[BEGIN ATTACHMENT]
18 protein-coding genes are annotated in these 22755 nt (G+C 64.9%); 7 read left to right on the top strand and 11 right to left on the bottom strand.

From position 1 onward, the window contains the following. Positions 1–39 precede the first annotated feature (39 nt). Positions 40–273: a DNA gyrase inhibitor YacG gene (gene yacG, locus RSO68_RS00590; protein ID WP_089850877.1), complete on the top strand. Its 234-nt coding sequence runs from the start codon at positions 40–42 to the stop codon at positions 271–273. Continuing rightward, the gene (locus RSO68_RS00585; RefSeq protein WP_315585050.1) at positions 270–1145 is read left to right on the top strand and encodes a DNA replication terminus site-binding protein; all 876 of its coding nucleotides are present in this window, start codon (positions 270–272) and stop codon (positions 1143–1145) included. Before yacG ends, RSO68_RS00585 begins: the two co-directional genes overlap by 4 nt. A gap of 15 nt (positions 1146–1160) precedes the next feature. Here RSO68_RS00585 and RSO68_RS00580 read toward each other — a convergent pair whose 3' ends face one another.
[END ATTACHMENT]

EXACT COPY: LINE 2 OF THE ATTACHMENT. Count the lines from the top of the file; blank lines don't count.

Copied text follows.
From position 1 onward, the window contains the following. Positions 1–39 precede the first annotated feature (39 nt). Positions 40–273: a DNA gyrase inhibitor YacG gene (gene yacG, locus RSO68_RS00590; protein ID WP_089850877.1), complete on the top strand. Its 234-nt coding sequence runs from the start codon at positions 40–42 to the stop codon at positions 271–273. Continuing rightward, the gene (locus RSO68_RS00585; RefSeq protein WP_315585050.1) at positions 270–1145 is read left to right on the top strand and encodes a DNA replication terminus site-binding protein; all 876 of its coding nucleotides are present in this window, start codon (positions 270–272) and stop codon (positions 1143–1145) included. Before yacG ends, RSO68_RS00585 begins: the two co-directional genes overlap by 4 nt. A gap of 15 nt (positions 1146–1160) precedes the next feature. Here RSO68_RS00585 and RSO68_RS00580 read toward each other — a convergent pair whose 3' ends face one another.